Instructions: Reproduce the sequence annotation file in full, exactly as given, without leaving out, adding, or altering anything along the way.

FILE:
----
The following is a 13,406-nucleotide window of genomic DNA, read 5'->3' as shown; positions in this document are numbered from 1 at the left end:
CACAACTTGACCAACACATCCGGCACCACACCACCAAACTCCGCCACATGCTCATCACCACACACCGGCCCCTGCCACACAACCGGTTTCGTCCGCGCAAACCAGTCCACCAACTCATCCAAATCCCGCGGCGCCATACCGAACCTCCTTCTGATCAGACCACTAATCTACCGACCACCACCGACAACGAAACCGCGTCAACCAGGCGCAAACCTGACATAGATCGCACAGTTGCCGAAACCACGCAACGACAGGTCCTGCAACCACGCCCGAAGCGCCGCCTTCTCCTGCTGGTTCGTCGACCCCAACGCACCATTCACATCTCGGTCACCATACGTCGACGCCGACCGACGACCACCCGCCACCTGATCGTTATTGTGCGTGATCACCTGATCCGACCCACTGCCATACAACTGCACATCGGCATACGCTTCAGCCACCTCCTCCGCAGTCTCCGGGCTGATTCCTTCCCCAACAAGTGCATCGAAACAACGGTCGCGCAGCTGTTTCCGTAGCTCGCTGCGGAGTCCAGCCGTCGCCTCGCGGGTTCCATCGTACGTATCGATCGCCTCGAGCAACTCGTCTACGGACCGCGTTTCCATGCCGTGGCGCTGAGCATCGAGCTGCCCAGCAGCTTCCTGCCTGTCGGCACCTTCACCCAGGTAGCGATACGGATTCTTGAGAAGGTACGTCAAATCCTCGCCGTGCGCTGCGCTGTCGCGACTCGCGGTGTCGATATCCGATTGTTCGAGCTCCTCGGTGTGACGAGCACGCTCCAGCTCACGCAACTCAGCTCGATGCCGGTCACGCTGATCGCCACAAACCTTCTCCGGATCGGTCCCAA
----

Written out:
The following is a 13,406-nucleotide window of genomic DNA, read 5'->3' as shown; positions in this document are numbered from 1 at the left end:
CACAACTTGACCAACACATCCGGCACCACACCACCAAACTCCGCCACATGCTCATCACCACACACCGGCCCCTGCCACACAACCGGTTTCGTCCGCGCAAACCAGTCCACCAACTCATCCAAATCCCGCGGCGCCATACCGAACCTCCTTCTGATCAGACCACTAATCTACCGACCACCACCGACAACGAAACCGCGTCAACCAGGCGCAAACCTGACATAGATCGCACAGTTGCCGAAACCACGCAACGACAGGTCCTGCAACCACGCCCGAAGCGCCGCCTTCTCCTGCTGGTTCGTCGACCCCAACGCACCATTCACATCTCGGTCACCATACGTCGACGCCGACCGACGACCACCCGCCACCTGATCGTTATTGTGCGTGATCACCTGATCCGACCCACTGCCATACAACTGCACATCGGCATACGCTTCAGCCACCTCCTCCGCAGTCTCCGGGCTGATTCCTTCCCCAACAAGTGCATCGAAACAACGGTCGCGCAGCTGTTTCCGTAGCTCGCTGCGGAGTCCAGCCGTCGCCTCGCGGGTTCCATCGTACGTATCGATCGCCTCGAGCAACTCGTCTACGGACCGCGTTTCCATGCCGTGGCGCTGAGCATCGAGCTGCCCAGCAGCTTCCTGCCTGTCGGCACCTTCACCCAGGTAGCGATACGGATTCTTGAGAAGGTACGTCAAATCCTCGCCGTGCGCTGCGCTGTCGCGACTCGCGGTGTCGATATCCGATTGTTCGAGCTCCTCGGTGTGACGAGCACGCTCCAGCTCACGCAACTCAGCTCGATGCCGGTCACGCTGATCGCCACAAACCTTCTCCGGATCGGTCCCAA